What exactly makes a “print quality” PDF? As it relates to print production and your printed piece, a quality PDF contains all of the necessary items to print a job successfully on press, giving you the best results possible.
In an ideal situation, the PDF file is created from a professional desktop publishing application such as Adobe InDesign or QuarkXPress. But with that said, you need to remember that a quality PDF begins with a quality native application file – meaning, making sure it contains bleeds if necessary, images are placed with adequate resolution, images are of the correct color space (always grayscale or CMYK for print), quality fonts and spot colors are named properly.
The most common problem associated with PDFs are images that are in the wrong color space and images that contain inadequate resolution. A native file containing images with proper resolution ensures that they will prints crisp and sharp, with no loss of detail. If using images from a digital camera, it’s important to take a long, hard look at these to make sure they are of quality to give you the most professional printed piece possible.
To determine proper resolution, use the “two-times” equation. This means that the resolution of the images (pixels per inch, or PPI) must be twice the line screen (lines per inch) in which the job will print. For us, our offset press prints at 300 dpi. If your images are placed in your file at 100%, your photos need to be 300 dpi at 100% placement size for offset printing.
Images must be converted from RGB color space to CMYK color space for print production. This conversion process is more than just a mode in Photoshop. Considerations must be made for paper type (coated or uncoated), dot gain, and total ink coverage, just to name a few. If you need help in deciding if your photos are of the best quality, give your service provider a call and they can help determine these factors. The best policy is to request a color settings file from your print service provider, then load that color settings file into Photoshop.
The ability to embed fonts within a PDF is one of the format’s greatest strengths. When fonts are embedded in a PDF, a compressed, encoded set of characters will be included in the file. Be aware however, that some fonts contain licensing restrictions; this means they cannot be embedded into the PDF. Embedding fonts will give you the greatest outcome and help in font default problems on the printing end of your project.
Bleed and When You Need It
Missing bleeds in a PDF is also one of the top problems with PDF files. While missing bleeds can be fixed in the native application, repairing bleeds in a PDF can be a time-consuming process for your print service provider, and can sometimes result in production costs on your end. Make sure that adequate bleeds are created (we require an 1/8”) in the native application file and that they are included in the resultant PDF. (Ex: If you are printing an 8.5×11 document where your images go right to the edge, you want to make your document size 8.5×11 but then over lap those images an 1/8” over the bounding box.) In the export PDF dialog found in QuarkXPress and InDesign, there are options to include bleeds.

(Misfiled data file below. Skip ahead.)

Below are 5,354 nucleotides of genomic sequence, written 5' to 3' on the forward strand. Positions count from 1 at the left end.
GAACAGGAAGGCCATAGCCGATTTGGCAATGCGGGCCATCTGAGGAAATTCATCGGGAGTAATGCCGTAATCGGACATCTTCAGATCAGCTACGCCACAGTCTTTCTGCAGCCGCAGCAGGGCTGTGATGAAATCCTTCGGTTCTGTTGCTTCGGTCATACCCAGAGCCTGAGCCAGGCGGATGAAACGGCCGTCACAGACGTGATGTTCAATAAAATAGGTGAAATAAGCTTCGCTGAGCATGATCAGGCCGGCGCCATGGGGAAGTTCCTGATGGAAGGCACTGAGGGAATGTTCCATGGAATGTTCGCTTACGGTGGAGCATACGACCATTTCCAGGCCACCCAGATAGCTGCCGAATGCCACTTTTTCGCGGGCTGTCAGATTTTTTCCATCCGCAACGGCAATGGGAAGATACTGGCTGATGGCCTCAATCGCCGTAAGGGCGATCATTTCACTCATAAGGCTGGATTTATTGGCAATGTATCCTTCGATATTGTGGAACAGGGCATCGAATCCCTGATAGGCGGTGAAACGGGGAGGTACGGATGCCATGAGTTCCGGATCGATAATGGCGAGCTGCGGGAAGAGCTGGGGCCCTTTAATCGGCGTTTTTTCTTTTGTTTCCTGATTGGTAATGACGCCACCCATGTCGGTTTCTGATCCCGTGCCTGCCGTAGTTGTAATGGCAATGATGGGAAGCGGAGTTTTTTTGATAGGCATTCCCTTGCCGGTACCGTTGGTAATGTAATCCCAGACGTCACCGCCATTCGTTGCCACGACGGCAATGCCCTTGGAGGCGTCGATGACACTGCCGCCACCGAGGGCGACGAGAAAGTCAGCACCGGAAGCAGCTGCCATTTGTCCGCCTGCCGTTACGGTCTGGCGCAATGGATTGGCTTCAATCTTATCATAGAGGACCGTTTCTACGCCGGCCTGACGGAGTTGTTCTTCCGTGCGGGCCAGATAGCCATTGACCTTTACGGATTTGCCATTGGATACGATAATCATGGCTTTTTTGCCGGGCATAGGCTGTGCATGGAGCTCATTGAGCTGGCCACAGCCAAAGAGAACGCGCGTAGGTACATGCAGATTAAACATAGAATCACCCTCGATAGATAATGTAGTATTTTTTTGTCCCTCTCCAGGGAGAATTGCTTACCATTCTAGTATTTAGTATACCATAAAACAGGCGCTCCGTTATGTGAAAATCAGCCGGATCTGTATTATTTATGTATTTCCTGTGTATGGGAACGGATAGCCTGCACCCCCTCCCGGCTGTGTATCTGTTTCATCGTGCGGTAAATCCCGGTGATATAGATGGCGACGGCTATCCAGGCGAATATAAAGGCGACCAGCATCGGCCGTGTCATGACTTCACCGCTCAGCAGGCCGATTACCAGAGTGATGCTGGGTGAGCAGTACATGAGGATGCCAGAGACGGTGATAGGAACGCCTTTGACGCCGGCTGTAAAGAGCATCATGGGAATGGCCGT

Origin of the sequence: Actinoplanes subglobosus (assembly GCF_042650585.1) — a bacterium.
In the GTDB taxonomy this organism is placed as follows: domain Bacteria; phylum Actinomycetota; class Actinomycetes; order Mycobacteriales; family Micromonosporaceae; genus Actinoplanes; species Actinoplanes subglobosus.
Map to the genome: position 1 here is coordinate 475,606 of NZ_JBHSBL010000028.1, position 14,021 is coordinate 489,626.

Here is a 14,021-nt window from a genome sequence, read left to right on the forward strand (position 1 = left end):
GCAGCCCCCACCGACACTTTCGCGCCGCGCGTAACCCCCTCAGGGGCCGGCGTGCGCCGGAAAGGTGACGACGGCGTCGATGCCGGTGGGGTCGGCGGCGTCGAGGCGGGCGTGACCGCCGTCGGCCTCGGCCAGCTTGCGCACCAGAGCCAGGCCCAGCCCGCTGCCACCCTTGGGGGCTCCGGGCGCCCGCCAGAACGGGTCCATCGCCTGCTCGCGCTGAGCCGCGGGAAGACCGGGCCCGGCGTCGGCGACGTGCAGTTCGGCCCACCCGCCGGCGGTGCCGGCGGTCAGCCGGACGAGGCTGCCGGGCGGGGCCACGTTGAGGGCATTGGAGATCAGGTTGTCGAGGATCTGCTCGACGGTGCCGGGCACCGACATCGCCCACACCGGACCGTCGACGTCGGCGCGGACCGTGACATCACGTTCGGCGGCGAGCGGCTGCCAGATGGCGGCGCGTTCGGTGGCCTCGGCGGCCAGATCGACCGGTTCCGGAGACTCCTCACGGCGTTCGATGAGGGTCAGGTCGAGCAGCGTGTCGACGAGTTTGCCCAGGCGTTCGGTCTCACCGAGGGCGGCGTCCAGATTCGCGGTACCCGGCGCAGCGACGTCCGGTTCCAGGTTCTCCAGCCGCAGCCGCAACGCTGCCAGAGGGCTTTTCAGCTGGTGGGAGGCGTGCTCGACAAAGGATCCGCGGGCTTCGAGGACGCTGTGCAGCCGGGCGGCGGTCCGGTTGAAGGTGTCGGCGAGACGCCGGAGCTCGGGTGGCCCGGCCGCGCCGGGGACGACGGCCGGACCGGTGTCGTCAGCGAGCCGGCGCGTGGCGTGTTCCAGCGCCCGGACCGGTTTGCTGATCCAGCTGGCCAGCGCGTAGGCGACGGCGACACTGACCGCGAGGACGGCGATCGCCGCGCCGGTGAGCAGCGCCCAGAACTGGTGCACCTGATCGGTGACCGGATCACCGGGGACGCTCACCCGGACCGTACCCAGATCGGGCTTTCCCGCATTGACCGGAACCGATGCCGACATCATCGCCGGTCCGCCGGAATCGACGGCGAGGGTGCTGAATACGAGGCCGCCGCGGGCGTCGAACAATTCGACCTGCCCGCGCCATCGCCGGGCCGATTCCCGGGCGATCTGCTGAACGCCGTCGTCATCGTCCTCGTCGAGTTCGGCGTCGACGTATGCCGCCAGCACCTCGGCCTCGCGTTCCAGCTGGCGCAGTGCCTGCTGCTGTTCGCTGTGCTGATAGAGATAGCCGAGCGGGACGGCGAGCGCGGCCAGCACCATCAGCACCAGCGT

Spot or Process (CMYK)?
Defining color properly in the native application is a critical step in creating quality PDF files. If the document contains spot colors that will print on the press, make sure that they have not been converted to process in the native application. Again, correcting this within the PDFs is a very time-consuming procedure for the service provider and can result in extra art charges on your end.
Work With Your Printer
Finally, the last consideration for creating your PDFs is to work closely with your printer. One of the best things you can do is to ASK FOR HELP; ask for the Adobe PDF Settings they recommend for creating PDFs. The Adobe PDF Settings file is shared among all Adobe CS applications and can be found in the following locations:
Mac OS X : Library-Application Support-Adobe PDF-Settings
Remember, by taking the time to properly prepare your PDF file for print, you will save yourself time and money.
©This story courtesy of Blueline, the quarterly newsletter of the Printing Industries of Northern California (PINC) .